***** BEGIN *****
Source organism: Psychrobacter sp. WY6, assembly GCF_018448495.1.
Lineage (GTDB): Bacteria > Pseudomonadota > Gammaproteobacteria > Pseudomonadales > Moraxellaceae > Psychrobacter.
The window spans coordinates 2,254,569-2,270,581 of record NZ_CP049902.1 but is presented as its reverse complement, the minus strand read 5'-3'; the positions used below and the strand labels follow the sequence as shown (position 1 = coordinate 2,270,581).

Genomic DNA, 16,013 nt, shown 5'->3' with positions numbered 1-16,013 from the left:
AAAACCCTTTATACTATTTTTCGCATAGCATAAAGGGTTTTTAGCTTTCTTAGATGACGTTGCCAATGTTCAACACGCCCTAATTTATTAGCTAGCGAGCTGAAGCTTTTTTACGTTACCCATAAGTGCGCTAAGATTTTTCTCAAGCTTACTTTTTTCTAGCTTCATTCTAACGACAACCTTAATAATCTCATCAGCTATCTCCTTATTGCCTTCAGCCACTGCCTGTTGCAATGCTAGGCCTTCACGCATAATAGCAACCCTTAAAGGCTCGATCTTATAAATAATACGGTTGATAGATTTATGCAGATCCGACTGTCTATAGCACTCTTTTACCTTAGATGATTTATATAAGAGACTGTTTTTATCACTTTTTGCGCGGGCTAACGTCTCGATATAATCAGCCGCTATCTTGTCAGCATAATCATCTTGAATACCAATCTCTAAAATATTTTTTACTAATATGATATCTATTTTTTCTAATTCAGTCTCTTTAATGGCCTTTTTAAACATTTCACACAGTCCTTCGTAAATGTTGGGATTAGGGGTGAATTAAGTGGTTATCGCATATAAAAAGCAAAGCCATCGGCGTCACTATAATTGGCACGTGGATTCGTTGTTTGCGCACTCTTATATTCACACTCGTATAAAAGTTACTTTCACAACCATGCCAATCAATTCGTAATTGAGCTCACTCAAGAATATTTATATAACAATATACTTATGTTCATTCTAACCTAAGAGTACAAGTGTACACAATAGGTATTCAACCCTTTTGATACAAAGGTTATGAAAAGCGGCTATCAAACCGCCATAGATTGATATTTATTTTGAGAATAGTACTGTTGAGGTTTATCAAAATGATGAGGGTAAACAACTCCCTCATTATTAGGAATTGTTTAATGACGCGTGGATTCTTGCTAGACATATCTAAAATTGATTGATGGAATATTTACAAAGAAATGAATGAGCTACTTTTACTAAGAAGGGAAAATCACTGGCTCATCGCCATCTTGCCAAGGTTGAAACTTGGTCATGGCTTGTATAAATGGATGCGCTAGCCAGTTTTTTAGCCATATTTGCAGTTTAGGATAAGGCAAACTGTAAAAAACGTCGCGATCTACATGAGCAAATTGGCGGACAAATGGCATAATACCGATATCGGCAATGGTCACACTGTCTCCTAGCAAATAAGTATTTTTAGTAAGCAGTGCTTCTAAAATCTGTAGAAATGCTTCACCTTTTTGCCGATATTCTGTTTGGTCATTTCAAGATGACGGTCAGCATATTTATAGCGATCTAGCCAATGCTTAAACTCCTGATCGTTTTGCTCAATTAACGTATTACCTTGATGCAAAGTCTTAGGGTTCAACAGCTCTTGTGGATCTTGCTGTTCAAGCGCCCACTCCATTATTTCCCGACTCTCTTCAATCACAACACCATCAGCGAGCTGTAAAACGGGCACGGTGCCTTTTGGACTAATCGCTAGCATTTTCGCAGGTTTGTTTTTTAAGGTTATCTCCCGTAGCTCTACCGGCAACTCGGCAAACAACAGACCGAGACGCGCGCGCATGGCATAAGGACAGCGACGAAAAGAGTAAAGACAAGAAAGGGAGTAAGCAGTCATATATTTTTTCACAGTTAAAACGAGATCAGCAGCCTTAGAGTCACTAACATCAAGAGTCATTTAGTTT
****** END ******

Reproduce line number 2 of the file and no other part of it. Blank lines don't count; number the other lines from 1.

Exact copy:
Lineage (GTDB): Bacteria > Pseudomonadota > Gammaproteobacteria > Pseudomonadales > Moraxellaceae > Psychrobacter.